Face The Music
Will Facial Recognition take flight?

June 15, 2016

By year's end, airport security will be tracking you at most major airports in the US and around the world.

Airports already have this technology in place, they just didn't tell anyone. 

ile FlyersRights has voiced concern over beacons and surveillance cameras tracking you in airports, we haven't written about facial recognition and biometrics.
Last year, US Customs and 
Homeland Security (DHS) department quietly launched a 
facial recognition program to detect so-called "immigration violators" at points of entry airports.

As part of the program, customs officers randomly selected Americans coming back from abroad and took a picture of them. Passengers that were chosen as guinea pigs could not opt out, according to the US Customs and Border Protection's  Privacy Impact Assessment

As they passed through customs at one of the pilot program airports, Dulles, about 250 people per day had their photos taken and stored in a database.

Tracking you from the minute you arrive at the airport until you leave at your destination. (Vision-Box SA)

Storing Passenger Biometrics

Facial recognition systems have two components: an algorithm and a database. The algorithm is a computer program that takes an image of a face and reconstructs it into a series of landmarks and proportional patterns - the distance between eye centers, for example.  

This technology detects and tracks you from the minute you arrive at the airport until you're out of the arrival hall at your destination.

"Face-prints" are collected into databases and a computer program compares images or pieces of footage with the database for matches. Proponents boast a match accuracy rate of 98.75 per cent. Facebook recently achieved 97.25 per cent accuracy after acquiring biometrics company Face.com in 2012.  
Shorter Queues? But Be Careful What You Wish For

Is this the answer to long TSA lines?

Advocates say this technology allows recognized and identified individuals to get through security and passport control automatically.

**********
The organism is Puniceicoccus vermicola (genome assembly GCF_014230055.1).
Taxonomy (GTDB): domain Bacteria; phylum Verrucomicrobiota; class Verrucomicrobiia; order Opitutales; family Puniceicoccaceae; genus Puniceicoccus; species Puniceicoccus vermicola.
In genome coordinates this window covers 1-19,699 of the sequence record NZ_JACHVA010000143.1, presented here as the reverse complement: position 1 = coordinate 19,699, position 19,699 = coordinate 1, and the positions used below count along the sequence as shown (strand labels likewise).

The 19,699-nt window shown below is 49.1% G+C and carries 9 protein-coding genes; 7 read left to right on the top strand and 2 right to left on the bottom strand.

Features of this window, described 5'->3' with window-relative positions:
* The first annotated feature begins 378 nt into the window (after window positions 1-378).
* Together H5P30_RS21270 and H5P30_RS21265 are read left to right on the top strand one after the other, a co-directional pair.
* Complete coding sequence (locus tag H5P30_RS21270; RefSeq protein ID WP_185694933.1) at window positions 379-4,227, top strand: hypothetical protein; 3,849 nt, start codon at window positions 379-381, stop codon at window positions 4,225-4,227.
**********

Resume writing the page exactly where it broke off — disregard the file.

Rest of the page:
For weeks we've been reporting on the e
ndless security lines at airports around the country, with infuriated passengers waiting as long as three hours or more.

But not everyone is happy about facial recognition being the solution. 
Civil rights activists are concerned that the program is an invasion of privacy that will create a database of innocent Americans. 

Officials counter that this technology helps ensure the person checking-in is the person getting onto the plane, and it also compares passengers against terrorist databases. 

Potential For Abuse

At the moment, it's unclear how the images and data are handled, stored, or shared. 

DHS claims the technology isn't creating new invasions into privacy, but merely helping them do what they already do - confirm your identity and your travel documents at border crossings. 

Nonetheless, the information is valuable to hackers targeting political figures', diplomats' and celebrities' whereabouts. These concerns have not yet outweighed the advantages of seamless security that facial recognition can provide.  
Still, this is an intrusive technology with no judicial oversight, transparency or due process. 

Allure To Monetize The Data

Another issue: can these contractors supplying biometric technology be relied upon to self-regulate, despite the temptation to monetize the data?  
The technology sounds beneficial and convenient. Walk up to the international check-in at, say, Charles de Gaulle Airport, gaze up at a camera and walk into the country without ever needing to pull out a passport - your image is on file, the camera knows who you are. 

The concern is not as much airport programs, but is it a move towards a larger program involving all public places and mass transit in the United States? We have no idea how this information may be used or misused in the future. 

Unless we maintain a public right to privacy, what will stop large companies from accumulating all sorts of data? This is the tide of technology.
As recognition software evolves, we can expect to see enhancements that track a person's gait, perform long-range iris scanning, and advanced facial modeling and recognition. Biometric IDs may someday become the only form of identification we need.

When you find yourself denied a job or a loan and never find out why, maybe ask yourself if it's because at some time you showed up in a databank identifying you as "at risk".

Technology is always a two edge sword.

Every advance in weaponry inspires more advances in p rotective or defensive measures, and technology -o nce employed for one purpose - will inevitably be copied a nd used for other purposes.

In aviation, anti-sabotage and anti hijacking measures h ave grown from X-ray and metal detectors to  explosive detection, hard to counterfeit picture IDs, watch and N o-Fly lists. Drones developed to spy on and k ill terrorists, are now widely dispersed in the US and may s oon be used by terrorists against us.

What is to prevent facial recognition from being u sed by law enforcement to apprehend wanted persons or traffic offenders, b y debt and tax collectors and by private detectives?

The freedom to travel by air has been a boon opening the world to hundreds of m illions in the 20th century. But a major challenge of the 21st century is h ow to maintain this freedom without creating a police state or destroying any semblance of personal privacy. 

Paul Hudson

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